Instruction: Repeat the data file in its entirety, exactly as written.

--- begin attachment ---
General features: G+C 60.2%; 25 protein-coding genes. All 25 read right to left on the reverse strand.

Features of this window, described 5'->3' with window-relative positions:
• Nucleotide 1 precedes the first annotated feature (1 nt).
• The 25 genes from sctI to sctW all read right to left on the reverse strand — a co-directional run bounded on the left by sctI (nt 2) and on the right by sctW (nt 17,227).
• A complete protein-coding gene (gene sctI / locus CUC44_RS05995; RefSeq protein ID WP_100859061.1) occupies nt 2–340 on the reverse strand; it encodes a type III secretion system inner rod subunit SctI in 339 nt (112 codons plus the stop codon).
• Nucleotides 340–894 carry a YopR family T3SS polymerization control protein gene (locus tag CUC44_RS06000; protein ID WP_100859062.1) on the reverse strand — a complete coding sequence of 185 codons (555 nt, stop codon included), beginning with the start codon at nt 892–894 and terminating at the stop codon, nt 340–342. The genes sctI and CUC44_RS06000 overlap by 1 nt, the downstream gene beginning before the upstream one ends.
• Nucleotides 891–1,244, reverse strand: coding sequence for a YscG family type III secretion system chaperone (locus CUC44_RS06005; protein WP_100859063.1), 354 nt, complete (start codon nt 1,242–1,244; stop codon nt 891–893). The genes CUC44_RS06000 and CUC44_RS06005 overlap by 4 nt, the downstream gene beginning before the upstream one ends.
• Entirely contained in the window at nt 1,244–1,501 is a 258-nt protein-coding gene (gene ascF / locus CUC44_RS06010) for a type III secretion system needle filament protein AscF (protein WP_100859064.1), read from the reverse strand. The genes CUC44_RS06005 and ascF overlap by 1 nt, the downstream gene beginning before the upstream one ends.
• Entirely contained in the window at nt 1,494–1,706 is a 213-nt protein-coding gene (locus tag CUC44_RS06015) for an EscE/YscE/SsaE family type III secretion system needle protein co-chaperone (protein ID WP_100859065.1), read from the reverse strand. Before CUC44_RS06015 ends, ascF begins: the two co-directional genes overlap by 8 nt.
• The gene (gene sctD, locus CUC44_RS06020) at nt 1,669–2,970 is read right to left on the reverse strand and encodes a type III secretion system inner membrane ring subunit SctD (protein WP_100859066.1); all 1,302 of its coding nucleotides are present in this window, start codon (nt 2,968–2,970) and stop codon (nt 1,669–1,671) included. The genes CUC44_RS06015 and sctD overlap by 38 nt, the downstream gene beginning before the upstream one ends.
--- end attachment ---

General features: G+C 60.2%; 25 protein-coding genes. All 25 read right to left on the reverse strand.

Features of this window, described 5'->3' with window-relative positions:
• Nucleotide 1 precedes the first annotated feature (1 nt).
• The 25 genes from sctI to sctW all read right to left on the reverse strand — a co-directional run bounded on the left by sctI (nt 2) and on the right by sctW (nt 17,227).
• A complete protein-coding gene (gene sctI / locus CUC44_RS05995; RefSeq protein ID WP_100859061.1) occupies nt 2–340 on the reverse strand; it encodes a type III secretion system inner rod subunit SctI in 339 nt (112 codons plus the stop codon).
• Nucleotides 340–894 carry a YopR family T3SS polymerization control protein gene (locus tag CUC44_RS06000; protein ID WP_100859062.1) on the reverse strand — a complete coding sequence of 185 codons (555 nt, stop codon included), beginning with the start codon at nt 892–894 and terminating at the stop codon, nt 340–342. The genes sctI and CUC44_RS06000 overlap by 1 nt, the downstream gene beginning before the upstream one ends.
• Nucleotides 891–1,244, reverse strand: coding sequence for a YscG family type III secretion system chaperone (locus CUC44_RS06005; protein WP_100859063.1), 354 nt, complete (start codon nt 1,242–1,244; stop codon nt 891–893). The genes CUC44_RS06000 and CUC44_RS06005 overlap by 4 nt, the downstream gene beginning before the upstream one ends.
• Entirely contained in the window at nt 1,244–1,501 is a 258-nt protein-coding gene (gene ascF / locus CUC44_RS06010) for a type III secretion system needle filament protein AscF (protein WP_100859064.1), read from the reverse strand. The genes CUC44_RS06005 and ascF overlap by 1 nt, the downstream gene beginning before the upstream one ends.
• Entirely contained in the window at nt 1,494–1,706 is a 213-nt protein-coding gene (locus tag CUC44_RS06015) for an EscE/YscE/SsaE family type III secretion system needle protein co-chaperone (protein ID WP_100859065.1), read from the reverse strand. Before CUC44_RS06015 ends, ascF begins: the two co-directional genes overlap by 8 nt.
• The gene (gene sctD, locus CUC44_RS06020) at nt 1,669–2,970 is read right to left on the reverse strand and encodes a type III secretion system inner membrane ring subunit SctD (protein WP_100859066.1); all 1,302 of its coding nucleotides are present in this window, start codon (nt 2,968–2,970) and stop codon (nt 1,669–1,671) included. The genes CUC44_RS06015 and sctD overlap by 38 nt, the downstream gene beginning before the upstream one ends.